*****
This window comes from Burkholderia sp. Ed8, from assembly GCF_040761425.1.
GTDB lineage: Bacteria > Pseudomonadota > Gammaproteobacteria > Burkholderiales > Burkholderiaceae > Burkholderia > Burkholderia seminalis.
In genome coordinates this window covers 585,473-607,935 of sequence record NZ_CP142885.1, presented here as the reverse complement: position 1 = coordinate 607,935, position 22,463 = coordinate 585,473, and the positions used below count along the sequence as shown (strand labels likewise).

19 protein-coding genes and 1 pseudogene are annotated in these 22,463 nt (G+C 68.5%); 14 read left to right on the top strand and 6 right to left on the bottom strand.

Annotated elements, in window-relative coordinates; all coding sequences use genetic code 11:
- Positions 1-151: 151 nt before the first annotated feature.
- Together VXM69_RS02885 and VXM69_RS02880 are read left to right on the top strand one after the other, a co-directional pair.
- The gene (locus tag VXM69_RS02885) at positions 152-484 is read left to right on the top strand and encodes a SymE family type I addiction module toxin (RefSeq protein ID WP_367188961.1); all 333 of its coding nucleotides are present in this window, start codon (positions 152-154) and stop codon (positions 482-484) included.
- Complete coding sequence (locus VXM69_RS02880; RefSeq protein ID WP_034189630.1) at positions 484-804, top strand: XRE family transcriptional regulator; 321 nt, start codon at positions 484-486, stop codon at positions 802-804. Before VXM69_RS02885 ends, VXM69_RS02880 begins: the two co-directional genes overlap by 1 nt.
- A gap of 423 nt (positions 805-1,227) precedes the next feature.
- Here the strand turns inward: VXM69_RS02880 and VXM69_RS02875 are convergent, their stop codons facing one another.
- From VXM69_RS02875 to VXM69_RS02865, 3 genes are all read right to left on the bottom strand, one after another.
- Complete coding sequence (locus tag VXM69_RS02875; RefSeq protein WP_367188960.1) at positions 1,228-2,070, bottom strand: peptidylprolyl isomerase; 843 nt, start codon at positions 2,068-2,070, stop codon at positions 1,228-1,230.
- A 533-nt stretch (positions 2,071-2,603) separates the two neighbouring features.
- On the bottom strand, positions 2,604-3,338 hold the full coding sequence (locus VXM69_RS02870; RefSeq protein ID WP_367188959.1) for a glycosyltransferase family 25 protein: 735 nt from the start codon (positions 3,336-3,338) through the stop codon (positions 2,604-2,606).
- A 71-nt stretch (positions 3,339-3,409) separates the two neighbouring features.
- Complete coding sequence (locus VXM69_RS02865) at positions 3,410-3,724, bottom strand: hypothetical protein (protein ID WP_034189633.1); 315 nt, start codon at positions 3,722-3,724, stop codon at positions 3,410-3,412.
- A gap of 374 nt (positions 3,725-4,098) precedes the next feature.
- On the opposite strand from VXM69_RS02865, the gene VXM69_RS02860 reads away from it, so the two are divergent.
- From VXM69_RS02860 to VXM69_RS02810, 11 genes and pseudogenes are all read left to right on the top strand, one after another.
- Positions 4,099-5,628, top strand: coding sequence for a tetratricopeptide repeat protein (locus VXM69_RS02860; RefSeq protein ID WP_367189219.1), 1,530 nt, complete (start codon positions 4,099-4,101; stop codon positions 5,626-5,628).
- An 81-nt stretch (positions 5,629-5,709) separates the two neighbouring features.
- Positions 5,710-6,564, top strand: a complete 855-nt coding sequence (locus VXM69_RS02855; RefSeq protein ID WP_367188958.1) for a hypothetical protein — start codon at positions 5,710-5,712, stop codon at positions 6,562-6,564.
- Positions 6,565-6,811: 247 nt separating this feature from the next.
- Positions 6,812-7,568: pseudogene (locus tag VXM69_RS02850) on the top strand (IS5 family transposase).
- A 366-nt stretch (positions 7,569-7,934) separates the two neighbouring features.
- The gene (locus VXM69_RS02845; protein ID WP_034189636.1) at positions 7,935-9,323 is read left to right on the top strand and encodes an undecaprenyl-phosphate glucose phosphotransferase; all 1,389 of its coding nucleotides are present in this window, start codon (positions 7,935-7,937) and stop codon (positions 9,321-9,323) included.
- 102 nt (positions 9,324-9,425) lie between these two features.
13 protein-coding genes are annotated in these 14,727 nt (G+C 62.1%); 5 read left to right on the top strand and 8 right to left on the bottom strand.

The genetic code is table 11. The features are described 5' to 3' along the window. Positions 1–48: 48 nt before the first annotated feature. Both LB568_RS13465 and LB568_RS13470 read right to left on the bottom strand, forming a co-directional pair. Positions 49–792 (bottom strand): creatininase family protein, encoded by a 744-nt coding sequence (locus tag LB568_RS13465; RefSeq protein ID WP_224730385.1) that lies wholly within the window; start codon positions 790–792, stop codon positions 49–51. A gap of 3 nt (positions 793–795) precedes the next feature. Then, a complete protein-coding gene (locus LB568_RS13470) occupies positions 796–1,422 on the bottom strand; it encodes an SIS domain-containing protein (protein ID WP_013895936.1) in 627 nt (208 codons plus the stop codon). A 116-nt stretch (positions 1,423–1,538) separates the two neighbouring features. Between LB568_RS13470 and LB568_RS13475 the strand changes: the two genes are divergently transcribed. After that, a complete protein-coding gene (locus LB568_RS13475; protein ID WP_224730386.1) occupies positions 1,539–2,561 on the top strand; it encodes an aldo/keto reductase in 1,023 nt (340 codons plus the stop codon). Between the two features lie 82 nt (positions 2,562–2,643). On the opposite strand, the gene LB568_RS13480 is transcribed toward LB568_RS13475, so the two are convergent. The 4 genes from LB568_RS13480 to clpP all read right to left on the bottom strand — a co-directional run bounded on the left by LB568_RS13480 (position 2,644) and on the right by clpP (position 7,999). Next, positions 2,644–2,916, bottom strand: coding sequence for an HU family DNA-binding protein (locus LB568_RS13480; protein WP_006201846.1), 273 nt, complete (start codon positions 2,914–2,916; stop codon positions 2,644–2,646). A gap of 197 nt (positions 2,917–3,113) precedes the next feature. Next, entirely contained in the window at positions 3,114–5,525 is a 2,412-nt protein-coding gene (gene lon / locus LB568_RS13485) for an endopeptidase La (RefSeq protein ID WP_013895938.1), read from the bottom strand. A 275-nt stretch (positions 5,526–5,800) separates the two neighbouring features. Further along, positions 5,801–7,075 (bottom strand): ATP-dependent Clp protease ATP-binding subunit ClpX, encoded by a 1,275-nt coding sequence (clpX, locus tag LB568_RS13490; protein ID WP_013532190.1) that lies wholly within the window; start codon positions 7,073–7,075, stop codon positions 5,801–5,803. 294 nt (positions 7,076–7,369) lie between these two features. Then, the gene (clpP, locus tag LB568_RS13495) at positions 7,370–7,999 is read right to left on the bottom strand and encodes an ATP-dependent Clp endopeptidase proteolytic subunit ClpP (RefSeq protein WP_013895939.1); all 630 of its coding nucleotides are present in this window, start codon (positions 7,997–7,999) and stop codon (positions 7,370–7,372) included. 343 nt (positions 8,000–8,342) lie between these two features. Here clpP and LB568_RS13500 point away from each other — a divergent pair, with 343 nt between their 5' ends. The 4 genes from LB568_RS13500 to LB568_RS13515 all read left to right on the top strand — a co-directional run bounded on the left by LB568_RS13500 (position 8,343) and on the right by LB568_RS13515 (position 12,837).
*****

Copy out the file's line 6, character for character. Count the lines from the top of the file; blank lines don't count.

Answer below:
- Positions 1-151: 151 nt before the first annotated feature.